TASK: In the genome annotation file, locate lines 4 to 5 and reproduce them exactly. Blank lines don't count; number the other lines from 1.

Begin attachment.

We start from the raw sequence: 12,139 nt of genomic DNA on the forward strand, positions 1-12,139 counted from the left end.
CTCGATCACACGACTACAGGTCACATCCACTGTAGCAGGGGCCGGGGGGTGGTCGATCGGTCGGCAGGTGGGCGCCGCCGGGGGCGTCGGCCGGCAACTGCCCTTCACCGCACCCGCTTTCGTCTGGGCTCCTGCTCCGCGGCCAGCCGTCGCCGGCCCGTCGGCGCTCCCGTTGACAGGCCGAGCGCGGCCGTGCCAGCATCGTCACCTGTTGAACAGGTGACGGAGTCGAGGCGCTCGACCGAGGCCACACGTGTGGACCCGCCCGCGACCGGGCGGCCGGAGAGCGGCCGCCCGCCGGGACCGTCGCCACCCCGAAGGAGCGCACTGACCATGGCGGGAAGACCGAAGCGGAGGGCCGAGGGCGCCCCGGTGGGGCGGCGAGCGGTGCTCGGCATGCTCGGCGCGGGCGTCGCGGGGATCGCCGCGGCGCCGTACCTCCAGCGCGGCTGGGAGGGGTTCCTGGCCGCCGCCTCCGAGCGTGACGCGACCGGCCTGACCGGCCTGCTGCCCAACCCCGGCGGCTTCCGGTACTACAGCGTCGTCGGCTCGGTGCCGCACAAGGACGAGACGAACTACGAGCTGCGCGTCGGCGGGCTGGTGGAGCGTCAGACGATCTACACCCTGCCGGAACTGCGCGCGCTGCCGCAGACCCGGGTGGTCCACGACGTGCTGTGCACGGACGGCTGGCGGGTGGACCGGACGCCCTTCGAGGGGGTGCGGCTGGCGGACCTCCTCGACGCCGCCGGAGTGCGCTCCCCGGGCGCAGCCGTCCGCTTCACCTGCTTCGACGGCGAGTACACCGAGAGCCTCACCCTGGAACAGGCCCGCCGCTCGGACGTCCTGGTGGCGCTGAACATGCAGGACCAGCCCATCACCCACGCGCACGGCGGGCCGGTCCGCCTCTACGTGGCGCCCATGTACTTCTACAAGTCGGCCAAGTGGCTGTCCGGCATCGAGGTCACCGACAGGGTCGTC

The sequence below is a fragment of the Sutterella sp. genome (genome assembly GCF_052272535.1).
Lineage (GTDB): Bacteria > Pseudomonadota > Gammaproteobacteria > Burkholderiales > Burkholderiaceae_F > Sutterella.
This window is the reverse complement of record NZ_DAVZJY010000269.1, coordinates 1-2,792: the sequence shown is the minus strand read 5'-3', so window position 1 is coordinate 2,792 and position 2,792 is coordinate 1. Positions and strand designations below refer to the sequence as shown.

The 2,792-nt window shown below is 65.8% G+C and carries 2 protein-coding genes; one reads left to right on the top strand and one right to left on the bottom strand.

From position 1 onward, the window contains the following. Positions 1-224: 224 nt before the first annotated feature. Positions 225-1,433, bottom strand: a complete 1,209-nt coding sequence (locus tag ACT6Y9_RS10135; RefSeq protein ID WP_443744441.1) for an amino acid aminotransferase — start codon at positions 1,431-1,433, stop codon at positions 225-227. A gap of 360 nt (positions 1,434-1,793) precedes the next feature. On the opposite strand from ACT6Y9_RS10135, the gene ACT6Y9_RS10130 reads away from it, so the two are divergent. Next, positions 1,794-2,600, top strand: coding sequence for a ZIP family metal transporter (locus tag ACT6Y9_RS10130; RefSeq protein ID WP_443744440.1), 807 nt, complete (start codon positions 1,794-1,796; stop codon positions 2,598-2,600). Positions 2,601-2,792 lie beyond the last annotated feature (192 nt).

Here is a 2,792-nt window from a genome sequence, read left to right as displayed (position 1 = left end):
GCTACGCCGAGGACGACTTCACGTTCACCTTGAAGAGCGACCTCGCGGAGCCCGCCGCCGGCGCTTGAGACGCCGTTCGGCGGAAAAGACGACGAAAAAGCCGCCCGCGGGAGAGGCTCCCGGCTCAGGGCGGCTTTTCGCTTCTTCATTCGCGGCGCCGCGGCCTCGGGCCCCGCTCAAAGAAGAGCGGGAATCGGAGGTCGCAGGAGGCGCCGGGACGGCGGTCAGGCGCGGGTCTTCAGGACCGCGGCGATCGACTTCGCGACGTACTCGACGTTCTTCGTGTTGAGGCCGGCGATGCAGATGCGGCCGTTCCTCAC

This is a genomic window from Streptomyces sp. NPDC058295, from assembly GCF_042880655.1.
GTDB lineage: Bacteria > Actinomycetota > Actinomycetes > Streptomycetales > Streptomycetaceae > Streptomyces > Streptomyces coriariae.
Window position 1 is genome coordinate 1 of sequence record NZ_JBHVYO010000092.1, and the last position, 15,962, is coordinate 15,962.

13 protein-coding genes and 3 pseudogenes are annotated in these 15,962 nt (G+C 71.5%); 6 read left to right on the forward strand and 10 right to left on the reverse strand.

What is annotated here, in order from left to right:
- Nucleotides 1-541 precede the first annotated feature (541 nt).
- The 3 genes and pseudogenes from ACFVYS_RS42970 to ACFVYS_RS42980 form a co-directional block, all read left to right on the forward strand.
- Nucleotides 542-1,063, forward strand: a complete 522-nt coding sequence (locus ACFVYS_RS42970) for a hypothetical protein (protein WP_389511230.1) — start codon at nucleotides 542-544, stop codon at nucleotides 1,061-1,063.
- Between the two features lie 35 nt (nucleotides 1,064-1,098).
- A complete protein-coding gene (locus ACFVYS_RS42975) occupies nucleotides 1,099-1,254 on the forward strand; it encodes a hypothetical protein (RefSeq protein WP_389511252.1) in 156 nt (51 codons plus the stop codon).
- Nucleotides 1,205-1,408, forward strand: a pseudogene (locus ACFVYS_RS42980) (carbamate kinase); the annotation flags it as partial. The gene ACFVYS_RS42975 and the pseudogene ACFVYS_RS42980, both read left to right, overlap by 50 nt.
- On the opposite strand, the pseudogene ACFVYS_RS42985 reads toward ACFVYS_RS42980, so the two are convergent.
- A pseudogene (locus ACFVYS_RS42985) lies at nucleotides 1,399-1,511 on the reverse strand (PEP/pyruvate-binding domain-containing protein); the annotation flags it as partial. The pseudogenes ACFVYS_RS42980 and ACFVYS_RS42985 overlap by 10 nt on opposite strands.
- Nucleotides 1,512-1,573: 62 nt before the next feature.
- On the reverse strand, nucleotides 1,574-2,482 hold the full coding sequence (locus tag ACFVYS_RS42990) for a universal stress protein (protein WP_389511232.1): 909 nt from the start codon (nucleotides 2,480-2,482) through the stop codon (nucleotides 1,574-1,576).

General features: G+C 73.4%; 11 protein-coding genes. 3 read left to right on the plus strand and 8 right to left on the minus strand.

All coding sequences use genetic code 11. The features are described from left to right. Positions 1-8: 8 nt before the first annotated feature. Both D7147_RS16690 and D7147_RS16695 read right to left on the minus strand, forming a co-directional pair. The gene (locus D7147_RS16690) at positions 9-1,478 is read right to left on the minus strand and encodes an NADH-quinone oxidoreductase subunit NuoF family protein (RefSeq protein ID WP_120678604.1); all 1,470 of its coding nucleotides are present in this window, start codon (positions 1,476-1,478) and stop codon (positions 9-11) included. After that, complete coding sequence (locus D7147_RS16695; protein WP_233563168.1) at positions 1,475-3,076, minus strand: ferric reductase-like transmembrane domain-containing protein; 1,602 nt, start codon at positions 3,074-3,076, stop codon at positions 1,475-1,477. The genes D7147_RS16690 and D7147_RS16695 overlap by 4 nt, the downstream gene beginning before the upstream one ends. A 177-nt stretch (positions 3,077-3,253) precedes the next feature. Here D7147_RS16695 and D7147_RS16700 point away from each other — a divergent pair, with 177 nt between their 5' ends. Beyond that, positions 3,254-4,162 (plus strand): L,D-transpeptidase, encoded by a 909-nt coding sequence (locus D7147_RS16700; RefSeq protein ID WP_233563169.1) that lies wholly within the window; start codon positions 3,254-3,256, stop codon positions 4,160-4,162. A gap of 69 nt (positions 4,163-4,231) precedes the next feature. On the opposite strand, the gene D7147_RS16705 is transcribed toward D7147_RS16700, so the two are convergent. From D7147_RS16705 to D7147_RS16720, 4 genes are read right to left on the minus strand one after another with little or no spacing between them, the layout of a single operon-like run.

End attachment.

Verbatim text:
Lineage (GTDB): Bacteria > Pseudomonadota > Gammaproteobacteria > Burkholderiales > Burkholderiaceae_F > Sutterella.
This window is the reverse complement of record NZ_DAVZJY010000269.1, coordinates 1-2,792: the sequence shown is the minus strand read 5'-3', so window position 1 is coordinate 2,792 and position 2,792 is coordinate 1. Positions and strand designations below refer to the sequence as shown.